Although the Republican National Convention in Cleveland is less than a month away, and its presumptive nominee has the required number of delegates committed to him, the GOP does not want Donald Trump to be the face of the party.
To paraphrase Professor Harold Hill singing in the Music Man, “Ya got trouble, folks, right here in the RNC city. Trouble, oh we got trouble, and it begins with a capital ‘T.'”
Sure, the GOP barely lifted a finger to stop Trump in the primaries, but the Republican forces behind the growing #NeverTrump and #DumpTrump movements have become more organized, with nearly 400 GOP delegates and/or alternates now being reported anti-Trumpsters.
So how do they plan on telling Trump, “You’re fired!” The plan to get the delegates unbound from their Trump pledge is pretty ingenuous: A simple change in the convention Rules Committee that would let GOP delegates buck their pledge votes by invoking a “conscience” clause. If they get to vote their conscience, they can vote for anyone but Trump.
Colorado GOP delegate Kendal Unruh, de facto head of the #DumpTrump movement, sent the convention rules committee a letter outlining the proposed change.
It reads, in part:
“If any such delegate notifies the secretary of his or her intent to cast a vote of conscience, whether personal or religious, each such delegate shall be unbound and unconstrained by these rules on any given vote, including the first ballot for the selection of the president of the United States, without the risk of challenge, sanction or retribution by the Republican National Committee (RNC),” the letter postmarked Saturday reads.
“Allowable personal reasons shall include the public disclosure of one or more any grievous acts of personal conduct by a nominee candidate, including but not limited to, criminally actionable acts, acts of moral turpitude or extreme prejudice, and/or notorious public statements of support for positions that clearly oppose or contradict the policies embodied in the Republican Party’s platform as established at the national convention.”
Unruh and her fellow anti-Trump delegates hope to do this in July on the convention floor. And then convince the remaining 1000+ delegates to actually vote for the clause.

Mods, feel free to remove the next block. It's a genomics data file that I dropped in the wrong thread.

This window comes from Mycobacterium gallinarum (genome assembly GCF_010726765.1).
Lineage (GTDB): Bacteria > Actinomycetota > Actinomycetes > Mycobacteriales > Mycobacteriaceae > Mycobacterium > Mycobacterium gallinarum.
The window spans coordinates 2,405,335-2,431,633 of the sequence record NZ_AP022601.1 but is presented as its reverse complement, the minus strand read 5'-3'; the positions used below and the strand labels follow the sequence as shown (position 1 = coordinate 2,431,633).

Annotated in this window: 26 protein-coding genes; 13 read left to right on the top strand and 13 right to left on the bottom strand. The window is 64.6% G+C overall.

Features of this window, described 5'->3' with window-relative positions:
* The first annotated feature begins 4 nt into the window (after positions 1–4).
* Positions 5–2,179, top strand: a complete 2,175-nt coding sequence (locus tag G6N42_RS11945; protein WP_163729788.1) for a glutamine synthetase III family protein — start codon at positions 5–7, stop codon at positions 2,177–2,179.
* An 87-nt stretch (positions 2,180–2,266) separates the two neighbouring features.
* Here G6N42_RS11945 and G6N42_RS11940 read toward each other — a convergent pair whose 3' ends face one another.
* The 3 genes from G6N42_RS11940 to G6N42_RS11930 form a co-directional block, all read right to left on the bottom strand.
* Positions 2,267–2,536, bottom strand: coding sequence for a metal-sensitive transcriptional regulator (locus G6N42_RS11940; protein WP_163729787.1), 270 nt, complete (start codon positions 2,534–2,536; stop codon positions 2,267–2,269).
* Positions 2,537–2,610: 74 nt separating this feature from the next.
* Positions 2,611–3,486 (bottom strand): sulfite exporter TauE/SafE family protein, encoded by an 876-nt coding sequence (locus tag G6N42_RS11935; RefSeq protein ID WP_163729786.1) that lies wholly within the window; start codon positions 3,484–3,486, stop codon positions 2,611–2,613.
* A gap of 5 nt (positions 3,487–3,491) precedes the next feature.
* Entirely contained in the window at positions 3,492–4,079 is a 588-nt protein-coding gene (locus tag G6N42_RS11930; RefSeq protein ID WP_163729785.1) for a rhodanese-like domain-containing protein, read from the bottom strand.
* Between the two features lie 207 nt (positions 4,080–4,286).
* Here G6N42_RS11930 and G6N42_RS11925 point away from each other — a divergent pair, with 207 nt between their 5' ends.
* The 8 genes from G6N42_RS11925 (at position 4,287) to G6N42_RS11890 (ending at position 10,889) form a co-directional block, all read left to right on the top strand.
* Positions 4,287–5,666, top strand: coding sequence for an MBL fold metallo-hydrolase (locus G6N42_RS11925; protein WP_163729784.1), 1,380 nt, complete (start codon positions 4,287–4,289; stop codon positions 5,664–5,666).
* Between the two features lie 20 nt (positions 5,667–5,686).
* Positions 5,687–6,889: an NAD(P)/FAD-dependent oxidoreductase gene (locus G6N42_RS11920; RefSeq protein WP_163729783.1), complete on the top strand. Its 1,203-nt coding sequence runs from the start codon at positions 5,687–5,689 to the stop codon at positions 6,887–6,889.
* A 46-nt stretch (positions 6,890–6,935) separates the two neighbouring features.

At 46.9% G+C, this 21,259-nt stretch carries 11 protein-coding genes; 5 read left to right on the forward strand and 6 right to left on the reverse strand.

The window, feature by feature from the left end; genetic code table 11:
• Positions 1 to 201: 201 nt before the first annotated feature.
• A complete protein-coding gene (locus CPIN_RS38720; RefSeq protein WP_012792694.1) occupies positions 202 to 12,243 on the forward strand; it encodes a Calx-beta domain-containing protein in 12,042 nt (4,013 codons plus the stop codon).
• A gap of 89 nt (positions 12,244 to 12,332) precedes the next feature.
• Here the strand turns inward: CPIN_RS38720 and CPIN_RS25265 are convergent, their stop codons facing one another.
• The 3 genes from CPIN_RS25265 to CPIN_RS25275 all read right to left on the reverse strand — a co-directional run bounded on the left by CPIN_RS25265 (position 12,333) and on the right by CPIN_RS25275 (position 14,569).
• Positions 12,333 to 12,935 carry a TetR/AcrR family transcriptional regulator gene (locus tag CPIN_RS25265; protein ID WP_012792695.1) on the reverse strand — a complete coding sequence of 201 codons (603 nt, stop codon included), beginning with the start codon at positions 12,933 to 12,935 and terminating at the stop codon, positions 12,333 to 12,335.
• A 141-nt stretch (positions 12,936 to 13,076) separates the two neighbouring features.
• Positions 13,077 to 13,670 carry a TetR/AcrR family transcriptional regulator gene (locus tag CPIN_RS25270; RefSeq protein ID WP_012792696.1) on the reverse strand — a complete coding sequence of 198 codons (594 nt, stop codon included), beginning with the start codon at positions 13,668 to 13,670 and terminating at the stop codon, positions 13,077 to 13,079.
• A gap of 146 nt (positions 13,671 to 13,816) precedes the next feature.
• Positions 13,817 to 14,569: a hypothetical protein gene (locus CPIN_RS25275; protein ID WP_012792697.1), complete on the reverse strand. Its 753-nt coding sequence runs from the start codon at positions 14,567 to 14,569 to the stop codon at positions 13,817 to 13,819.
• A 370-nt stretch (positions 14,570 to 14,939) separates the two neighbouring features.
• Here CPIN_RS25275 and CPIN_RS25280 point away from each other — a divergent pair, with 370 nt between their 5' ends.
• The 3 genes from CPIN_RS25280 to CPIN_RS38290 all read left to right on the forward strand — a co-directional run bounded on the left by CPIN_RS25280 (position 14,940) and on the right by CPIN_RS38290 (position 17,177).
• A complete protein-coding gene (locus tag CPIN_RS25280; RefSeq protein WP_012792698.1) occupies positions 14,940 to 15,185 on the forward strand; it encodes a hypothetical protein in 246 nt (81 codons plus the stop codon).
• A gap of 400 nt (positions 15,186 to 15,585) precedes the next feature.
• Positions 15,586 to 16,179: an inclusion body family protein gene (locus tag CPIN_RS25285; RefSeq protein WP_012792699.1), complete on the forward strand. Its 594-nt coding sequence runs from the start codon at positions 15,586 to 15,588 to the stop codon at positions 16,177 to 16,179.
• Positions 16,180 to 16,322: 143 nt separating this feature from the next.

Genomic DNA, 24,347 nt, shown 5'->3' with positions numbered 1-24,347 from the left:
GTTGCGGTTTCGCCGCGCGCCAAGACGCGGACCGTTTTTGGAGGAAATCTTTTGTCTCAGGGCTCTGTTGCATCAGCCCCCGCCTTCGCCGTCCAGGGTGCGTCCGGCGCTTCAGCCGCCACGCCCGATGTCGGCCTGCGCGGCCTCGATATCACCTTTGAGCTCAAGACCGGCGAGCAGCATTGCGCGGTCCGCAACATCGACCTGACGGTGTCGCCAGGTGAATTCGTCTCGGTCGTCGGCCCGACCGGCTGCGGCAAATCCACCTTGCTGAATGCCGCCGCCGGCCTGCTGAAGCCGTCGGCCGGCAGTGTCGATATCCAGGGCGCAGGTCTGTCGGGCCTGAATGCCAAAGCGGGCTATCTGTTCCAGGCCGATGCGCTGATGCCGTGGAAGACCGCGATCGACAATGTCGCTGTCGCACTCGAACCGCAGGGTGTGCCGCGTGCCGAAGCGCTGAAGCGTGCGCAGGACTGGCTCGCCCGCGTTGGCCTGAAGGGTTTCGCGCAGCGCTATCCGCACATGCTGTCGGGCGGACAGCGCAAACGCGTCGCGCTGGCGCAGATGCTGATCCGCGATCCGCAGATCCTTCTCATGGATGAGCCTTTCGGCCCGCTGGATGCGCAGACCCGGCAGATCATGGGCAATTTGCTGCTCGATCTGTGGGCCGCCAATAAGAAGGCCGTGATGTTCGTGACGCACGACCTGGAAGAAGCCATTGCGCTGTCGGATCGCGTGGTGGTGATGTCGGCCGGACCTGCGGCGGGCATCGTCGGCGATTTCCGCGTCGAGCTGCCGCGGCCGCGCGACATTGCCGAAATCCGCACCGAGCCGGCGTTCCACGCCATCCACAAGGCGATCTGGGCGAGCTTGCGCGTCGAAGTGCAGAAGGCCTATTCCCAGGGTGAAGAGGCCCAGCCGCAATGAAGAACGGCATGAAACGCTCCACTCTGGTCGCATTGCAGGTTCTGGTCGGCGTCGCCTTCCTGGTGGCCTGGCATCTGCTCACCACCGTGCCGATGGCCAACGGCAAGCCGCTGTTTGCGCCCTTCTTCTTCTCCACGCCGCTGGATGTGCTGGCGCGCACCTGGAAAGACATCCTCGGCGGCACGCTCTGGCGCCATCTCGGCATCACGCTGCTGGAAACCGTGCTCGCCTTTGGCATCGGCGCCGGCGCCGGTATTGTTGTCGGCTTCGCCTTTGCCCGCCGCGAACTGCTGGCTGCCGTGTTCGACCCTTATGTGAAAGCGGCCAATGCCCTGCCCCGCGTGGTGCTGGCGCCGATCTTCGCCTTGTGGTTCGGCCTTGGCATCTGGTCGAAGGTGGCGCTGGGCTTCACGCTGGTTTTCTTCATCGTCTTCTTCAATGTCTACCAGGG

“This literally is an ‘Anybody but Trump’ movement,” Unruh told The Washington Post. “Nobody has any idea who is going to step up and be the nominee, but we’re not worried about that. We’re just doing that job to make sure that he’s not the face of our party.”
Coinciding with Unruh’s efforts is a class-action lawsuit filed by GOP delegate Beau Correll in Virginia. The lawsuit challenges a state law that requires delegates to the national convention to vote for the winner of the primary, in this case Donald Trump.
The suit reads:
“The First Amendment to the United States Constitution guarantees delegates to the Republican Party’s and Democratic Party’s national conventions the right to vote their conscience, free from government compulsion, when participating in the selection of their party’s presidential nominee,” the complaint reads.
“Nonetheless, Virginia law acts to strip them of that right, imposing criminal penalties on delegates who vote for anyone other than the primary winner on the first ballot at a national convention. That law cannot be sustained under the First Amendment or as a legitimate exercise of Virginia’s authority under the United States Constitution.”
Correll is the only named plaintiff in the lawsuit but he filed the suit on behalf of all of Virginia’s Republican and Democratic delegates. His attorneys wrote in the complaint that Correll is concerned Trump may sue him when he votes against him at the convention this summer, based on Trump’s reputation of being litigious.
“Correll, like many other Republicans, refuses to cast his first-ballot vote — or any other vote — for Virginia primary winner Donald Trump because Correll believes that Trump is unfit to serve as President of the United States,” the suit reads. “Correll is concerned that voting against Trump at the convention may subject him to retaliatory litigation by Trump, Trump’s campaign, or other persons or entities associated with Trump.”
The attorneys have asked for the case to be expedited because the Republican’s nomination convention is only a month away.
Is it bad for me to love the GOP’s outpouring of hate for their presumptive nominee? Nah! And I can’t wait to see how Donald Trump handles all the RNC’s “Free the Delegates” protesters. This time he’s not going to be able to get his thugs to throw them out.
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